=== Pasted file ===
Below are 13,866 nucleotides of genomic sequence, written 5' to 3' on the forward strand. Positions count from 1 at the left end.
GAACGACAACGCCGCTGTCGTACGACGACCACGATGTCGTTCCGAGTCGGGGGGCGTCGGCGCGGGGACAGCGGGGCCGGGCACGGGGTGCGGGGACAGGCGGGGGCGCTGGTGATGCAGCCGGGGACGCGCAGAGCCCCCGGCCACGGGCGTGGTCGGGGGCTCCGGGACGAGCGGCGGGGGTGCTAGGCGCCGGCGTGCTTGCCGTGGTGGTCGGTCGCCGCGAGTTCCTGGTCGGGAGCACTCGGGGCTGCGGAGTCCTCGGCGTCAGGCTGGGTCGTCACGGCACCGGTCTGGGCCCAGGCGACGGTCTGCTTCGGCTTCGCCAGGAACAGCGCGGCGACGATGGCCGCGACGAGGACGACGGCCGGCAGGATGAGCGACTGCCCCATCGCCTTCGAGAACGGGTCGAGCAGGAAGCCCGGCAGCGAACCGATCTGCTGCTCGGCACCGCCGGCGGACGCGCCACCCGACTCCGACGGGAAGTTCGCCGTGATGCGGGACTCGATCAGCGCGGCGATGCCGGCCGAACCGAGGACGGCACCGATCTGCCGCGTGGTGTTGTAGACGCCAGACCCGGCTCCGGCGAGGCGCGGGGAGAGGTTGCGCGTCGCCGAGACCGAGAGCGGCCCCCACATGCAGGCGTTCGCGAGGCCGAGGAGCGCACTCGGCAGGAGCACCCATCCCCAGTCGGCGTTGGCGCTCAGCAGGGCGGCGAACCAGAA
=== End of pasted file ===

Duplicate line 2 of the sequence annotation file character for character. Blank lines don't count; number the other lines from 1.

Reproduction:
GAACGACAACGCCGCTGTCGTACGACGACCACGATGTCGTTCCGAGTCGGGGGGCGTCGGCGCGGGGACAGCGGGGCCGGGCACGGGGTGCGGGGACAGGCGGGGGCGCTGGTGATGCAGCCGGGGACGCGCAGAGCCCCCGGCCACGGGCGTGGTCGGGGGCTCCGGGACGAGCGGCGGGGGTGCTAGGCGCCGGCGTGCTTGCCGTGGTGGTCGGTCGCCGCGAGTTCCTGGTCGGGAGCACTCGGGGCTGCGGAGTCCTCGGCGTCAGGCTGGGTCGTCACGGCACCGGTCTGGGCCCAGGCGACGGTCTGCTTCGGCTTCGCCAGGAACAGCGCGGCGACGATGGCCGCGACGAGGACGACGGCCGGCAGGATGAGCGACTGCCCCATCGCCTTCGAGAACGGGTCGAGCAGGAAGCCCGGCAGCGAACCGATCTGCTGCTCGGCACCGCCGGCGGACGCGCCACCCGACTCCGACGGGAAGTTCGCCGTGATGCGGGACTCGATCAGCGCGGCGATGCCGGCCGAACCGAGGACGGCACCGATCTGCCGCGTGGTGTTGTAGACGCCAGACCCGGCTCCGGCGAGGCGCGGGGAGAGGTTGCGCGTCGCCGAGACCGAGAGCGGCCCCCACATGCAGGCGTTCGCGAGGCCGAGGAGCGCACTCGGCAGGAGCACCCATCCCCAGTCGGCGTTGGCGCTCAGCAGGGCGGCGAACCAGAA